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  • noun

Synonyms for rigamarole

a set of confused and meaningless statements

a long and complicated and confusing procedure


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References in periodicals archive ?
Sun-Times' editorial page writer Kate Grossman termed the experience of parents and teachers, who for months feared having their school closed without knowing why, a "horrendous rigamarole."
The US Treasury isn't known to have halted any such trade because of sanctions, but it does require Americans trying to bring them from Europe to the United States to go through the burteacrtaic rigamarole and get an import license.
So there'll be music, freebies, beer (but not for minors), games, showdowns, the whole rigamarole but just OneVibePH.
If I know that if I don't cheat the farmer, someone else will cheat him in a way that will be worse for her, and there is no way I can interact with her without cheating (that would not be worse for her), and if I have no alternative course of action such as just helping her without going through the rigamarole of exchange, then I say, what I do is fact-relative and evidence-relative permissible.
"That's just the kind of rigamarole I'm talking about.
I hope I can buy you guys a coffee or something at some show to make up for all this rigamarole."
With NCIP2, the software handles all of the rigamarole of creating temporary bib and patron records in the ILS, and then going back and cleaning them up after the transaction is completed on the ILL side.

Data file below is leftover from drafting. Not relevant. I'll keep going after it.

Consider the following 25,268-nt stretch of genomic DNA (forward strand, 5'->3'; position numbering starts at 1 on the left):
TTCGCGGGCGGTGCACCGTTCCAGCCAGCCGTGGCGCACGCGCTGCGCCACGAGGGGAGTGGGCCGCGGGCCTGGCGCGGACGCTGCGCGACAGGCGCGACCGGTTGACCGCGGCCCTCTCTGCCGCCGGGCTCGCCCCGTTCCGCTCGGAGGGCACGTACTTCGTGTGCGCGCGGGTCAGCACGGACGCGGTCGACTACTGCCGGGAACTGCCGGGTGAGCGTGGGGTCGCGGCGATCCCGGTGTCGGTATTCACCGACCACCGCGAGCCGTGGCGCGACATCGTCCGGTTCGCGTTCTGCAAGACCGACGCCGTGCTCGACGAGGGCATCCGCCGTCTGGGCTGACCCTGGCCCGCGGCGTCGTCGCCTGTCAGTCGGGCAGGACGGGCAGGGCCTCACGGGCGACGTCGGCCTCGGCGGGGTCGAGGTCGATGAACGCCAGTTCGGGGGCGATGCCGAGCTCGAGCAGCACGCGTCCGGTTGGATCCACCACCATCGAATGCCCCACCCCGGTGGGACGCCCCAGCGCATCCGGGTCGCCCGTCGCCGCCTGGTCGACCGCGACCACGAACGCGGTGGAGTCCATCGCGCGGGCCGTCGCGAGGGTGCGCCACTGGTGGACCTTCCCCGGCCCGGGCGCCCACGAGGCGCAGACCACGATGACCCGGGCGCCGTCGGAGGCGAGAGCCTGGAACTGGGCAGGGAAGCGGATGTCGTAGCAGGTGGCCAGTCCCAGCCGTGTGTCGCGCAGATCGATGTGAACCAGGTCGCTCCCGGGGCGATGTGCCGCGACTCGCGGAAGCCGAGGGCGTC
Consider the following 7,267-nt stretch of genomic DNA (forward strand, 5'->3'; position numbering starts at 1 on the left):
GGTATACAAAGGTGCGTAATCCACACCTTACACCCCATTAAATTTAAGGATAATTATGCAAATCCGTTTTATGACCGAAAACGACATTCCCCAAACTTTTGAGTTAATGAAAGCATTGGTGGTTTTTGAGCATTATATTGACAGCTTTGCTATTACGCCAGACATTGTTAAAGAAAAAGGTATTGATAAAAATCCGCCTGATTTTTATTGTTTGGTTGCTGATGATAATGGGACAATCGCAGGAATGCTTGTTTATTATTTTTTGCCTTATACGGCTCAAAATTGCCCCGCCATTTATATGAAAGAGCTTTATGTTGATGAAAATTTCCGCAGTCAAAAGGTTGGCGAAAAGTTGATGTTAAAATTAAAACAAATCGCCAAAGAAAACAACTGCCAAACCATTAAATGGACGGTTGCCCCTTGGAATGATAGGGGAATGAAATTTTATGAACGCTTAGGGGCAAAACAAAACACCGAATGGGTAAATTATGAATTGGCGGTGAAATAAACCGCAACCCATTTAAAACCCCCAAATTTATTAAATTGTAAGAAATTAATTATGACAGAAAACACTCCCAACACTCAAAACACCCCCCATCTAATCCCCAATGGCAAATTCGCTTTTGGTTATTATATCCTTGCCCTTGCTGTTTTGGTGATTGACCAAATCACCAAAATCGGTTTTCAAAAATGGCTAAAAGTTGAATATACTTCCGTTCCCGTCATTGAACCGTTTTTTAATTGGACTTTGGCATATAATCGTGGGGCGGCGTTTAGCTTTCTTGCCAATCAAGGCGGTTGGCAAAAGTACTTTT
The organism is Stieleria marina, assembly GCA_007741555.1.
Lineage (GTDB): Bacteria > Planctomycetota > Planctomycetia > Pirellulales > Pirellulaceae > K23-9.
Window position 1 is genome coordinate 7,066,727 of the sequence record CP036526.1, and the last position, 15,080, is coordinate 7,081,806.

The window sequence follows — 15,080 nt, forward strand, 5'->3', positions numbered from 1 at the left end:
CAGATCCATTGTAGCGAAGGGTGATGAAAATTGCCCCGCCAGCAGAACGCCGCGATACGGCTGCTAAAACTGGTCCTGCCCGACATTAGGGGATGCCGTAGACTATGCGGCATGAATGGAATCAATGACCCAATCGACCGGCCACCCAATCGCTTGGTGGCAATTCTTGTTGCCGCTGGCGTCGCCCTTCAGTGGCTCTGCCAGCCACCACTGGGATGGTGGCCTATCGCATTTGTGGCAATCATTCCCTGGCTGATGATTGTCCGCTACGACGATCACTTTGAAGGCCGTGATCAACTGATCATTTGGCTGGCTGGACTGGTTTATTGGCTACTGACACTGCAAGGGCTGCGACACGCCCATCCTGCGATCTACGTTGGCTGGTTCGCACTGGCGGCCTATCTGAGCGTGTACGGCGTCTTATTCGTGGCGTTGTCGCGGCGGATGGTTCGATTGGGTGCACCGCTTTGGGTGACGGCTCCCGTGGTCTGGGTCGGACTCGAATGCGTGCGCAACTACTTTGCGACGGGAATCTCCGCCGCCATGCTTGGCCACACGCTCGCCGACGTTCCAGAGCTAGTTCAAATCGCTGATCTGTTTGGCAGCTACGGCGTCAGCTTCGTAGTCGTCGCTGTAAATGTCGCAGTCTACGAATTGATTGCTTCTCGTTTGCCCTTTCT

Places where "savages" roamed flee, unburdened by the requirements of suppressive culture and religion--these natives were free to enjoy their bodies without worry of concealment, to enjoy sex without the burden of excessive taboo and to enjoy food, without the rigamarole of prayer and social niceties.
Explain the predicament of patients on effective, stable treatment for a chronic condition that will never resolve, who are forced to repeat the entire preauthorization rigamarole every few months.
So with this in mind, he realizes that, while background and education sound vulgar in the context of modernist experiment, somehow Brooklyn will butt in the rigamarole of his words, not as accent, but as moral protest.
The physicians love being able to practice real medicine, heal people, without running the traps of insurance regulations and bureaucratic rigamarole. For me, there's an odd comfort in facing down my fears, seeing the worst instead of just imagining it.
In Arizona, where open carry has been normal since statehood in 1912, people carry, without the bureaucratic rigamarole, and it's a perfectly nice place to live.
the bovine drama; rant, roar, and rigamarole." (79) Moreover, in February 1844, when the Italian immigrant Ferdinando Palmo had opened "Palmo's," it too was a humble New York opera house that the Herald called "a little bijou of a theater," which, according to Karen Ahlquist in Democracy at the Opera: Music, Theater, and Culture in New York City, 1815-1860, "drew the least criticism for social ostentation" of any opera house in the period.
If it doesn't work, all you have to do is unplug it instead of going through all the rigamarole. The Wheat Commission and the association gave us a unified voice.
"Teachers like me are saying, 'What else can I do because I'm tired of all the textbook rigamarole,'" Swantz says.